Monday, August 31, 2015

8 Things I Learned from my Beach Walks

  • It's interesting to look at the tracks in the sand, but, inevitably, you make your own
  • Low tide creates an opportunity to walk where you've never walked before.
  • The water is smooth as glass on some days, quite choppy on others, but it's always beautiful.
  • Sometimes you can see clear across to the other side. Sometimes you can't even see 100 yards from shore.
  • If  you don't stay present, you'll miss cool things like a turtle laying eggs.
  • Some people greet you, some don't. It's all good.
  • The consistent movement of water is what enables it to wear down rocks and sculpt the shoreline.
  • "I'm so sorry I took a walk on the beach this morning," said no one ever.

Wednesday, July 15, 2015

How to Ace Your Interview

After sending out dozens of resumes, you know how important it is to ace the interview when you finally get a call. Here's a refresher on how to ace the interview:

Think of the interviewer as your advocate in convincing the company to hire you. Your goal is to get the interviewer excited about representing you.

·         Interviewers want candidates to be likable - warm and friendly, yet professional and not too informal. If the interviewer finds you likable, he/she can recommend you for a job confident that the next interviewer will like you, too.
·         Interviewers often begin an interview with: Tell me about yourself. This question is not about sharing personal/biographical information. They are looking for a summary of your qualifications and experience and anything else work-related you’d like to share. This is your opportunity to highlight the things about your professional self you absolutely want them to know.
·         Another common question is What is your greatest weakness? Stay away from answer like I‘m a perfectionist, or, I care too much. Tell about a genuine weakness that won’t adversely affect your ability to do the job, and that you are working on like: I tend to get nervous if I have to speak in front of large groups, so I’ve joined a local Toastmaster’s group to get support in this area.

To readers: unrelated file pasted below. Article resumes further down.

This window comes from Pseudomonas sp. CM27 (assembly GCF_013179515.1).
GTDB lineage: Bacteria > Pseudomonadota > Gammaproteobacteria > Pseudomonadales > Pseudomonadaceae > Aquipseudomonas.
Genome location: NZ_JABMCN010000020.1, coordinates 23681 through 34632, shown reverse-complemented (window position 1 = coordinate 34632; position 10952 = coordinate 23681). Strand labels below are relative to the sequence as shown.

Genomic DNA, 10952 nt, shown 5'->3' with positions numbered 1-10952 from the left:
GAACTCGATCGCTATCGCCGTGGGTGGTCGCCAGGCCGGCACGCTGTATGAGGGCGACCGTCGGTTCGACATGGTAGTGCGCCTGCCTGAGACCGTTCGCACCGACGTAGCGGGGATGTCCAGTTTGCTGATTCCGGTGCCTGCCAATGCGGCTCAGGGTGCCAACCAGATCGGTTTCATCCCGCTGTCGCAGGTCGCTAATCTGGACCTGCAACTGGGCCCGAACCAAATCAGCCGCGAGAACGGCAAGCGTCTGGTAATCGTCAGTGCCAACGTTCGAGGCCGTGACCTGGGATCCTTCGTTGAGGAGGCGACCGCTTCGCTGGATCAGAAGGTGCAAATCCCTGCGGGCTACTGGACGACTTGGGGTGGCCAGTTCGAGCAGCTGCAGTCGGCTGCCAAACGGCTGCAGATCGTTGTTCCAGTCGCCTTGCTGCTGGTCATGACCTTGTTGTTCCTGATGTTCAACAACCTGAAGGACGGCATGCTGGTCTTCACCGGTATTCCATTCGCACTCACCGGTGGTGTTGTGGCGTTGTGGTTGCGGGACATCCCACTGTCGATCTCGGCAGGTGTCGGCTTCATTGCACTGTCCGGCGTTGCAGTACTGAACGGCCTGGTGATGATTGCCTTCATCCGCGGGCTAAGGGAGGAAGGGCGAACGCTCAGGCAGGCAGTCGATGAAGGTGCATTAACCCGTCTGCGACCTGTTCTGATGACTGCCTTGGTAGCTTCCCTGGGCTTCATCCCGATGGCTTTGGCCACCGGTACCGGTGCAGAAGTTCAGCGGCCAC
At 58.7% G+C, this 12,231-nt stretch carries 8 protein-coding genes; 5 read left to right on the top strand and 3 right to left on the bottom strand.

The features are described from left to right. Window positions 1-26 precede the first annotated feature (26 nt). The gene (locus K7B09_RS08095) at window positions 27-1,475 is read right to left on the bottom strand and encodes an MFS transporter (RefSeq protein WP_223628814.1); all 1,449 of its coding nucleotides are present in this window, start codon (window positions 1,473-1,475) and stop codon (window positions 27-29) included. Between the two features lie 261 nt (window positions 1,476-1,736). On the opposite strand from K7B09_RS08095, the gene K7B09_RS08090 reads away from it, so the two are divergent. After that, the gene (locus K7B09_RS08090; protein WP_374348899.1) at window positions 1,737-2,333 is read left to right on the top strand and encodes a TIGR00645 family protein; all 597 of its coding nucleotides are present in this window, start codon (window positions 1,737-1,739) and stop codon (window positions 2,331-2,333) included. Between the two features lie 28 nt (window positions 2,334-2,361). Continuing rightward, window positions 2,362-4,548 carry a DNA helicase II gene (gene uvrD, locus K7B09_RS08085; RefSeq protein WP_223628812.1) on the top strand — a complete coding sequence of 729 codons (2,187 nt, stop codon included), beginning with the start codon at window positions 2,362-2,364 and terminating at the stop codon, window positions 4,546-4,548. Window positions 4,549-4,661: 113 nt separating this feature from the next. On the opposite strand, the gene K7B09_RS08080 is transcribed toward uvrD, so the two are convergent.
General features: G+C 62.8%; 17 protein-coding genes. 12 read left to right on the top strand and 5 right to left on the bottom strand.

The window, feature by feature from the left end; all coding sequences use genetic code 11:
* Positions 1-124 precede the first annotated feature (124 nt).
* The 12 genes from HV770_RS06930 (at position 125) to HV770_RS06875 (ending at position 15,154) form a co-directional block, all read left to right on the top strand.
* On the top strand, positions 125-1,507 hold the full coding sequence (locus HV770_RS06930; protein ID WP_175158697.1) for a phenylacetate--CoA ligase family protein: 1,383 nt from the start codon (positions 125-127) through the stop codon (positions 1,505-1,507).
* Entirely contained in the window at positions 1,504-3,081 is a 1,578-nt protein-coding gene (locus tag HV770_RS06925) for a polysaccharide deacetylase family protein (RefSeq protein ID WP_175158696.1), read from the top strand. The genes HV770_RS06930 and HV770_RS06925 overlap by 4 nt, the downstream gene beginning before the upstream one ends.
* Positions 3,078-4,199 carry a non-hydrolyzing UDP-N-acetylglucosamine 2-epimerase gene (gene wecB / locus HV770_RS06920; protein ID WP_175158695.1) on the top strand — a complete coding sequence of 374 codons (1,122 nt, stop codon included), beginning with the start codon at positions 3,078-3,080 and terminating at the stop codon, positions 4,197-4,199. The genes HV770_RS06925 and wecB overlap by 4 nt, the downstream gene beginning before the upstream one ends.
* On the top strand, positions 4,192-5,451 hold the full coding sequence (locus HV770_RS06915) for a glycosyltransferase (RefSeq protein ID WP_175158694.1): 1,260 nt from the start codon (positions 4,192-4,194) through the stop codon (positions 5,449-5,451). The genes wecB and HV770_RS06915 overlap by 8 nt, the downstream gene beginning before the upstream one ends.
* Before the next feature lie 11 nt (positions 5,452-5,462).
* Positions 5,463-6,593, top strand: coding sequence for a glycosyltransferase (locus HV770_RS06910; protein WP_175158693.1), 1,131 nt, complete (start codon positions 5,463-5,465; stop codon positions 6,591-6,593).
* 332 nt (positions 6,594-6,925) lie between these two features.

·         Interviewers want candidates to be uniquely qualified. Think about the question: Of all the candidates applying for this position, why should a company hire you? What is it about your skills and experience that makes you stand out? Be prepared to communicate your qualifications, both personal and technical, in a succinct way.
·         Interviewers are interested in hearing about proven results: be prepared to discuss successful projects you’ve played a key part in.
·         Interviewers want to know how you respond under pressure: be prepared to discuss a time when impressive problem-solving skills, or exceptional people skills, helped you overcome a challenge on the job.
·         Interviewers want candidates to be flexible. Be prepared to discuss how you will contribute to the solution, rather than the problem, when unexpected obstacles present themselves.

Here are some additional tips that may seem to be no-brainers, but bear a mention:
·         Be punctual. (Read to the end of this one.)Being late is considered disrespectful of the interviewer’s time. However, if the interviewer is late, do not show any impatience. Chances are he/she has a full slate of meetings for the day, and may be running a bit late.
·         Be sure your cell phone is on silent. Vibrate is a sound.
·         Be prepared to ask relevant questions. Not doing so can make you appear to be unprepared or disinterested.
·         Send a thank you email within 24 hours. Make sure you get the correct email address and spelling of the interviewer’s name. A simple way is to ask for the interviewer’s business card if he/she hasn’t given you one.
·         Be sure you are clear about next steps before you leave.

·         Your interview begins the second you walk into the building, so carry yourself with a friendly kind of confidence.  You never know if the people you meet in the security area, reception area, or the elevator, are people who will be influential in landing the job.